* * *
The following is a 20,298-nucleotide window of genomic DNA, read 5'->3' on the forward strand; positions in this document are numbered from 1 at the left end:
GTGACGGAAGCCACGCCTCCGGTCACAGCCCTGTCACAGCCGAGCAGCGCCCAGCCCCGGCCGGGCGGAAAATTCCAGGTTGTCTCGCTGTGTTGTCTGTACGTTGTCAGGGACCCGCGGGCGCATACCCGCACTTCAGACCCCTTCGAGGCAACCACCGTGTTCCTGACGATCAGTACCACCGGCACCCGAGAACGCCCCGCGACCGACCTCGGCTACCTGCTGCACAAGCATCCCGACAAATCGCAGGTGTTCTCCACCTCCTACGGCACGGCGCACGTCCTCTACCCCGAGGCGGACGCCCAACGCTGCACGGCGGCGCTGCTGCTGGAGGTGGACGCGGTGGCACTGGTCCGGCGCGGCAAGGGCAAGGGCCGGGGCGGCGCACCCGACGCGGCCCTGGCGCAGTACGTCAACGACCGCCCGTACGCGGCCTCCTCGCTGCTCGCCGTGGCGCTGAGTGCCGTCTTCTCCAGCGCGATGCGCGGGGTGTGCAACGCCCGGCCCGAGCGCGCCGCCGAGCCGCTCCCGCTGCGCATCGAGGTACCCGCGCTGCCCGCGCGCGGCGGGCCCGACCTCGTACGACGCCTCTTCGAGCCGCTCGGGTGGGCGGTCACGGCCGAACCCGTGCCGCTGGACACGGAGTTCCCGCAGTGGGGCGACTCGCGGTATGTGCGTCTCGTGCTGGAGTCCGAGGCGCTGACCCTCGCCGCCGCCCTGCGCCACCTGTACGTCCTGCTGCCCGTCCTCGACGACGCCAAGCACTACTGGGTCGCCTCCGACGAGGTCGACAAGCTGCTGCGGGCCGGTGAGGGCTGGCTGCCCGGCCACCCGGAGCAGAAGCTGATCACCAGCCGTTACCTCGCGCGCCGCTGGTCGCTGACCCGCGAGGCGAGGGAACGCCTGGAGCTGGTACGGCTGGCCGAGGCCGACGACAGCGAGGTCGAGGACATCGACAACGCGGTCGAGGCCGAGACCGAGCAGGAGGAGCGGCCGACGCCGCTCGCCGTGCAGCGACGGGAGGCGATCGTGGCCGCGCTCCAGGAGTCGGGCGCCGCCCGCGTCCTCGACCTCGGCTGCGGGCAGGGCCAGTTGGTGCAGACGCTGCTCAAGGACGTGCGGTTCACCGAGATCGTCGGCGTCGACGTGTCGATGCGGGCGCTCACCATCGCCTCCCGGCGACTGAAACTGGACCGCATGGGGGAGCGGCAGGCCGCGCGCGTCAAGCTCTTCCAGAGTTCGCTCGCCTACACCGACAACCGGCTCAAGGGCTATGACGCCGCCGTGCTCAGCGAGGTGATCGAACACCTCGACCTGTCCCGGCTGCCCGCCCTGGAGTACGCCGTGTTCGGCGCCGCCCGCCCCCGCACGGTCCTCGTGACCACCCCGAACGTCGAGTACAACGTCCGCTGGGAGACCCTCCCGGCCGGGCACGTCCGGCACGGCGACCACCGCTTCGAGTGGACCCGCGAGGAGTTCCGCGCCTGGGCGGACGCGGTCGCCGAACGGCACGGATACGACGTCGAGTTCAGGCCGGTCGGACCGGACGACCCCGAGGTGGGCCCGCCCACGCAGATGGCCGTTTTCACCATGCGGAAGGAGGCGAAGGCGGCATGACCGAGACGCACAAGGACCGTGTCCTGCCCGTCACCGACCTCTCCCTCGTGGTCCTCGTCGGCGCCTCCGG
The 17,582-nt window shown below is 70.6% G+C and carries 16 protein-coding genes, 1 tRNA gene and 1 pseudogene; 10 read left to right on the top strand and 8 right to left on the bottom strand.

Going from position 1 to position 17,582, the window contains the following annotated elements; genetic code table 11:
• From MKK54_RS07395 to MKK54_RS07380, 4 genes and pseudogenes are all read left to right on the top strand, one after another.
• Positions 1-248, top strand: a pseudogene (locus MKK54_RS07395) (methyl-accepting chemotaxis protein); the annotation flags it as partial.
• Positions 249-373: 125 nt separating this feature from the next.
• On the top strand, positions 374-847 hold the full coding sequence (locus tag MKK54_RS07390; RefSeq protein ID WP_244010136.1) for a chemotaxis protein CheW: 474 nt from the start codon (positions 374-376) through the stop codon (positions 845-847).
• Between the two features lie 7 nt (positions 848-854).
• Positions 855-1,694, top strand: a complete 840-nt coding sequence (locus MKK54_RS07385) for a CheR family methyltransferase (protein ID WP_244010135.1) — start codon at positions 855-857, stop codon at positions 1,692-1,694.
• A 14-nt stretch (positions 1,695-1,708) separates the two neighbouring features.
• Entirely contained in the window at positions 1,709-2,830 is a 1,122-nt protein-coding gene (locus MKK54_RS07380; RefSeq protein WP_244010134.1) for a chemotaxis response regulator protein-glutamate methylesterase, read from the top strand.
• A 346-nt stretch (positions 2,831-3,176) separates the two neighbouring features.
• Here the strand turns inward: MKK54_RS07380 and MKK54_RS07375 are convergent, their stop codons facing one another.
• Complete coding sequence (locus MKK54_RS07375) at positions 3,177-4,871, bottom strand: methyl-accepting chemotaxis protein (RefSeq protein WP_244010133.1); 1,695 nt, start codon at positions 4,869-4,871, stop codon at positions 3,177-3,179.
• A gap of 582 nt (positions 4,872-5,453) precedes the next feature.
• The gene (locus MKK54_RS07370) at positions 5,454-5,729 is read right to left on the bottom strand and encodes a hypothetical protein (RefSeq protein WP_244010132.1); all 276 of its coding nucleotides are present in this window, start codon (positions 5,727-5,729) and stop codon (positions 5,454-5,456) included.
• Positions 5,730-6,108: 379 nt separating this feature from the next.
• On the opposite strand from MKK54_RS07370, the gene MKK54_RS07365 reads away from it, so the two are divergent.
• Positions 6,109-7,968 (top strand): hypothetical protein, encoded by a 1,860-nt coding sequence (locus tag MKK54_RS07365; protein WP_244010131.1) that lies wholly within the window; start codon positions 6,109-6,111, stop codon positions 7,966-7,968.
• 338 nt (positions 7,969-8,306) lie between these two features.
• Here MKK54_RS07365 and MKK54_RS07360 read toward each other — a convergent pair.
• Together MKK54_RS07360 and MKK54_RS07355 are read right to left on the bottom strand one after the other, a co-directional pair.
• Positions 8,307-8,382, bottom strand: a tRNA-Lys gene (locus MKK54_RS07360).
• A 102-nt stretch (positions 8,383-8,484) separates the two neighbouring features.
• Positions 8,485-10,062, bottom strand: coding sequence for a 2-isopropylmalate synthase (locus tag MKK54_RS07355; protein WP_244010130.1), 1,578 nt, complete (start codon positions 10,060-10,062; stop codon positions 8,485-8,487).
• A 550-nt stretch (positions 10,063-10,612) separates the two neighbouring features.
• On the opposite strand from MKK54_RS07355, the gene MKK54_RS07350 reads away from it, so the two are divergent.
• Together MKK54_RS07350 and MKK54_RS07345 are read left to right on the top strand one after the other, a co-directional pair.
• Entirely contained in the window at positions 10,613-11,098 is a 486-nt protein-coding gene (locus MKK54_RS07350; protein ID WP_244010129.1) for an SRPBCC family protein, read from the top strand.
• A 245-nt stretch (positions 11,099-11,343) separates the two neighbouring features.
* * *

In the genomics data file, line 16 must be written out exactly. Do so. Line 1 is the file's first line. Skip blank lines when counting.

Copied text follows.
• A gap of 582 nt (positions 4,872-5,453) precedes the next feature.